In variety trials since 1996, it has consistently averaged 1% higher malt extract than Franklin and 2-3% higher than Schooner. Viscosity and wort beta glucan are excellent, although diastatic power and fermentability are low. These characteristics however, indicate potential for the domestic brewing market, probably for low-mid alcohol beer production. It has a characteristic crinkled husk, which is thin. Recent research has shown an association between high levels of malt extract and thin husk. However, there can be potential problems associated with thin husk, including pre-harvest sprouting and embryo and skinning damage. The Malting and Brewing Industry Barley Technical Committee (MBIBTC) in its guidelines, has a 5% maximum upper limit for skinned grain per weight on a litre sample (MBIBTC, 1998). NACMA has a skinning limit of 10% (NACMA, 1996) and ABB Grains had a limit of 15% maximum count for the 1999/2000 season (ABB Grain, 1999). In Canada, Harrington barley is often criticized for ‘peeling”, or “skinning” as it is known in Australia. The Canadian breeders consider peeling resistance as one of their highest priority traits (Edney, 1999). In European varieties there is a wide range in skinning susceptibility, including popular varieties such as Alexis and Scarlett, which are prone to this problem (Baumer et al, 1998). In contrast, this has not been an issue with malting varieties well adapted to southern Australia such as Schooner, Sloop or Stirling. It is important for the Australian industry to assess the benefits (i.e., higher extract) and risks of this attribute of WI 3102 before its release. This paper reports a series of experiments conducted over two seasons to investigate the possible relationships between husk content, skinning, germination and malt quality in WI 3102 and its progeny.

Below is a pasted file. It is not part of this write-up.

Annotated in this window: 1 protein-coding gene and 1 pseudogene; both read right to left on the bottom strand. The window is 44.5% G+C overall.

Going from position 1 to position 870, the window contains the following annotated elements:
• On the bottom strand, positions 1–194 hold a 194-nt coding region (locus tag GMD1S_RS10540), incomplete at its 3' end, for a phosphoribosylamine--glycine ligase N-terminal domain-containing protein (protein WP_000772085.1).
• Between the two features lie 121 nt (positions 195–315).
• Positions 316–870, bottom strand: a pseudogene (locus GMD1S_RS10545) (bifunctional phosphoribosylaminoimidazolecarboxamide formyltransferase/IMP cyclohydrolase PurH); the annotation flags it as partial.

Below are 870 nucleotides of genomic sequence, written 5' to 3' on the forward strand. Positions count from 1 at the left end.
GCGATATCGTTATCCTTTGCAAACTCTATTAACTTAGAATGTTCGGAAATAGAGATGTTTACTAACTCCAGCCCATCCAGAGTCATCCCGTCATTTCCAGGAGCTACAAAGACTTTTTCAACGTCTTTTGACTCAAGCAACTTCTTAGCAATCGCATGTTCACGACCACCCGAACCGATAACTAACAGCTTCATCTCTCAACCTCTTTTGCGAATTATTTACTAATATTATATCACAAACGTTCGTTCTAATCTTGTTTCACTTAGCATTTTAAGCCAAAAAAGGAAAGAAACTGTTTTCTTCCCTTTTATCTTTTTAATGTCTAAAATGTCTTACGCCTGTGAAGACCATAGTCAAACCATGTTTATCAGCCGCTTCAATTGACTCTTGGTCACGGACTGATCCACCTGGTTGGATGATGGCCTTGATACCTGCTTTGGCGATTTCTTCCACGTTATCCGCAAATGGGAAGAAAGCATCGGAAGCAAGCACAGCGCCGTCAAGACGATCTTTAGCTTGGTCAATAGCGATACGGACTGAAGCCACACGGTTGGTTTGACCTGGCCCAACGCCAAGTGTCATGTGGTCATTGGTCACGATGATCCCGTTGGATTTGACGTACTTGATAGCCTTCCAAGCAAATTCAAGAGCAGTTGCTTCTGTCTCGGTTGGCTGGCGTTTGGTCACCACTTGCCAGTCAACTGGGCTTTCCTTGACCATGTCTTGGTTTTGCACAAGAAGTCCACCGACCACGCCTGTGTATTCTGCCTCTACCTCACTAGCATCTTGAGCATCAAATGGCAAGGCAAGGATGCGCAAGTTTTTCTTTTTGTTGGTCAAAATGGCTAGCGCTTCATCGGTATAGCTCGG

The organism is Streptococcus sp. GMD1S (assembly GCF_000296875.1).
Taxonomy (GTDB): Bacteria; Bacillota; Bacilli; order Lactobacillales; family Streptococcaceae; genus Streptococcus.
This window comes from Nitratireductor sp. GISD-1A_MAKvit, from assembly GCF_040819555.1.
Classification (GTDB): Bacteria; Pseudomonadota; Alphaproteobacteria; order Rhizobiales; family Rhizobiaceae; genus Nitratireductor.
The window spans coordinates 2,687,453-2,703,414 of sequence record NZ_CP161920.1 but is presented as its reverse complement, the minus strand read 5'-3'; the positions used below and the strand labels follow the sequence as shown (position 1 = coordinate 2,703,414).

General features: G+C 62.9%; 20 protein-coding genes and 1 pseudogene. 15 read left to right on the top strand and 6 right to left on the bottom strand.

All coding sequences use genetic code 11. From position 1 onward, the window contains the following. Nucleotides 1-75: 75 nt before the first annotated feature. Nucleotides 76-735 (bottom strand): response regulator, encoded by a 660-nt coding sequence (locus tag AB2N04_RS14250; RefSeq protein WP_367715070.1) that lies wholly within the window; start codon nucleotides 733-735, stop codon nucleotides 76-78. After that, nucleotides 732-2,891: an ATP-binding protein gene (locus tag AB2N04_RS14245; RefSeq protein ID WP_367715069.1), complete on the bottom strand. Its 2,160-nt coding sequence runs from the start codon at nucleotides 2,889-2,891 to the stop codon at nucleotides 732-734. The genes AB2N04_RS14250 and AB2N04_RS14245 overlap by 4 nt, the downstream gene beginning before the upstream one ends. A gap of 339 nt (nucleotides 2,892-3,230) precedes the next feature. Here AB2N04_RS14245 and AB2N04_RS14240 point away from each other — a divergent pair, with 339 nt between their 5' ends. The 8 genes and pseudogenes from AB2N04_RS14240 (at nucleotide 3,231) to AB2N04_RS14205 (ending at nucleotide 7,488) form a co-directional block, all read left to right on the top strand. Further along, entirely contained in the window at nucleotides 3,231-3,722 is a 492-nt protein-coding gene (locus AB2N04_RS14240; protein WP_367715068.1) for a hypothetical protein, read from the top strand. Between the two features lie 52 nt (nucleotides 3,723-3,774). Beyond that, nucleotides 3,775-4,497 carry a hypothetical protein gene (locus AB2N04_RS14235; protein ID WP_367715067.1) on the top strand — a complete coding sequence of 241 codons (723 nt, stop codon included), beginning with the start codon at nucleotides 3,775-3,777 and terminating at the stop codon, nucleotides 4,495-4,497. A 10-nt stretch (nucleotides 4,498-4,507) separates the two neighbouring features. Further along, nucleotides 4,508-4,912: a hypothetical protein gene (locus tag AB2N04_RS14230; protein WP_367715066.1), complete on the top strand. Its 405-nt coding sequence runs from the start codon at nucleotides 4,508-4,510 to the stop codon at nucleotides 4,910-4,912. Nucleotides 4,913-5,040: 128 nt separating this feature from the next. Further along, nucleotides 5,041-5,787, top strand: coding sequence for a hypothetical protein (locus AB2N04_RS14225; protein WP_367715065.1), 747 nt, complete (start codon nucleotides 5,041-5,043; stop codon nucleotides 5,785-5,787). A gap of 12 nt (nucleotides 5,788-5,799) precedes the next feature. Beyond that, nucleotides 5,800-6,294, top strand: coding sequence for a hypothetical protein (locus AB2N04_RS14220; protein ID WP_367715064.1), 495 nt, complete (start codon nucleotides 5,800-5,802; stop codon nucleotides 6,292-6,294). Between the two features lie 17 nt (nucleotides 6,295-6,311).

Materials and Methods